The Encores! series at the New York City Center began twenty years ago and presents forgotten musical gems and a handful of new works for limited engagements, some of which have later gone on to great acclaim when selected for longer runs elsewhere. Cotton Club Parade holds the distinction of the only Encore! production to be performed in two consecutive years, mostly because of its rave reviews in 2011.
As a collaboration between Jazz at Lincoln Center and the City Center, Cotton Club Parade is a unique production in the sense that it is a revival of the revue format — a series of musical and dance performances tied together by a common theme, which were very popular in past decades but have been rare in more recent years. Here, the theme is the blazing jazz music of Duke Ellington’s years at the world-famous Cotton Club in Harlem in the 1920s. Cotton Club Parade jettisons the short-form vaudeville sketches that would traditionally be part of such a revue, but the spirit of those sketches is alive and well in the tap dancing and humorous dispositions of the multi-talented cast.
The source material of Cotton Club Parade was selected by Jack Viertel (who also serves as the Encores! Artistic Director) and jazz great Wynton Marsalis, who serves as Music Director. The selection highlights some of the most brilliant music ever created, the rollicking type of swing jazz that makes early rock and roll seem downright tame in comparison. The songs are accompanied by a dance ensemble well versed in the toe-tapping, finger-waving jiving that might recall for some audience members the type of dancing you’d see in old Tex Avery cartoons (you know the ones with the zoot suit-wearing wolf who’s always whistling at a hot dame?) While many young people have heard of the Harlem Renaissance and how important its cultural contributions — including its music and dancing, in which Ellington’s house band at Harlem’s Cotton Club was the epicenter — few have actually heard the brilliance of that music and seen the dancing it inspired, and certainly not with a band as talented as the Jazz at Lincoln Center All Stars (who, unlike in the Cotton Club’s heyday, are predominately white — another sign that this music has transcended race in its brilliance). After all, how many times are you going to see a trombone solo and actually love it?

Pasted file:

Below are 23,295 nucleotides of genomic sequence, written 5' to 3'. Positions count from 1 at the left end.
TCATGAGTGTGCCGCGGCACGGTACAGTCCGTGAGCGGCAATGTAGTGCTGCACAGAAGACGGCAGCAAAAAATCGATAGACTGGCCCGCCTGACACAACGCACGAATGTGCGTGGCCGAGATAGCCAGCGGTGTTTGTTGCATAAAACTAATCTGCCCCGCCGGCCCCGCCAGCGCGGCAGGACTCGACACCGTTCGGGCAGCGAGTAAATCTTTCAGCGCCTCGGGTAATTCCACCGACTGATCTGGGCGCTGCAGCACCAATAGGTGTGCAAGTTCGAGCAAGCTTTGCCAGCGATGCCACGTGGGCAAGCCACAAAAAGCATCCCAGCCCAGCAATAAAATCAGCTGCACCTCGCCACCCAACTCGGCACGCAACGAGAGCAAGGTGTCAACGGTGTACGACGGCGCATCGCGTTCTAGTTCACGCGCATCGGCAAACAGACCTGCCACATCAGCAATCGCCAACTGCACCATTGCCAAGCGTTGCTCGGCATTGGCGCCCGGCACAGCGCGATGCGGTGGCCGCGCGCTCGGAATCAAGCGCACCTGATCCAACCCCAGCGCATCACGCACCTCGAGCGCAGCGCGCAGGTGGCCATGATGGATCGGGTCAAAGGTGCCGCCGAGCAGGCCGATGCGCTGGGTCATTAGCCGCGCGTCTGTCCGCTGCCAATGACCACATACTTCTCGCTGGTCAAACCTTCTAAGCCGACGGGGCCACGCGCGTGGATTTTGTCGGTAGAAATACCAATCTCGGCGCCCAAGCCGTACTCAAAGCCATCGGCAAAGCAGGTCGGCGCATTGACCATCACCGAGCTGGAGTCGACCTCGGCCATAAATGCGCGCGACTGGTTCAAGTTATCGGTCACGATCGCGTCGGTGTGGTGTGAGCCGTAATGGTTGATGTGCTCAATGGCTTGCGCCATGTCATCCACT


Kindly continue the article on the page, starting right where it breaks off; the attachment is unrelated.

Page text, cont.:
The cast demonstrates how influential this music has been by showing that there is little difference between the tap dancing seen in modern musicals or the breakdancing of streetcorner buskers and the dancing of that earlier era. The songs are cleverly selected to provide a cross-section of the different tempos of Ellington’s music. Ultimately, modern singers and dancers performing to songs that are 70+ years old make a wonderful mix that reveals the timeless quality of the show’s music.
The “star draw” of this short run of the show is Amber Riley, a cast member of the TV hit Glee. Riley is an extremely talented singer and each of her performances end in wild applause, but she only features in three of the twenty-five songs performed in the show, and generally they’re the slower songs. Each one she performs with little interaction with the rest of the cast, and while she certainly is talented enough to deserve the spotlight it’s curious that she’s so distant from the other performers, who always seem to be having a ball together with the livelier numbers. I’m not sure if that’s a result of adding a “star” to the show, but it’s certainly something the production could look at moving forward. Nonetheless, by the time she belts out her third and final song, “On the Sunny Side of the Street,” the high quality of her cumulative performances make up for this inconsistency.
But perhaps its for the best — after all, with Riley most separate from the rest of the cast that allows them to shine without having to share the stage with a television star. Though all the dancing numbers are wonderful, my favorite singing moments Adriane Lenox who sings ‘Women Be Wise’ (probably best known today to blues fans for the version by Bonnie Raitt) and ‘Go Back Where You Stayed Last Night’ in the persona of a boozy, sassy gal. They harken back to the character of a drunk but still quick on the feet vaudeville performer that were such a staple of this era. Another standout is Joshua Henry, who serves as the master of ceremonies, and in particular he leads the entire company in the showstopping “Freeze and Melt,” a lively number that makes it impossible to take your eyes off the stage for even a moment. While Riley might be the star draw, these two alone prove that the talent of this cast runs very deeply.
The future of Cotton Club Parade is uncertain, but based on the performance I saw this could be a hit on any stage in any city that can’t help tapping its toes to jazz. Though the lack of a story differs from most Broadway tourist favorites, the show proves that the concert-like atmosphere of the revue format still has life left in it, perhaps as a touring attraction. At the very least, Cotton Club Parade definitely deserves to have some kind of future in stages beyond the City Center. It’s way too much fun to be confined for a limited run, as I’m not even sure the gorgeous City Center building itself could contain the energy overflow for a third run. Like Ellington broadcasting his music by radio in the Harlem Renaissance, Cotton Club Parade is a musical celebration that should be shared with audiences all over the country.
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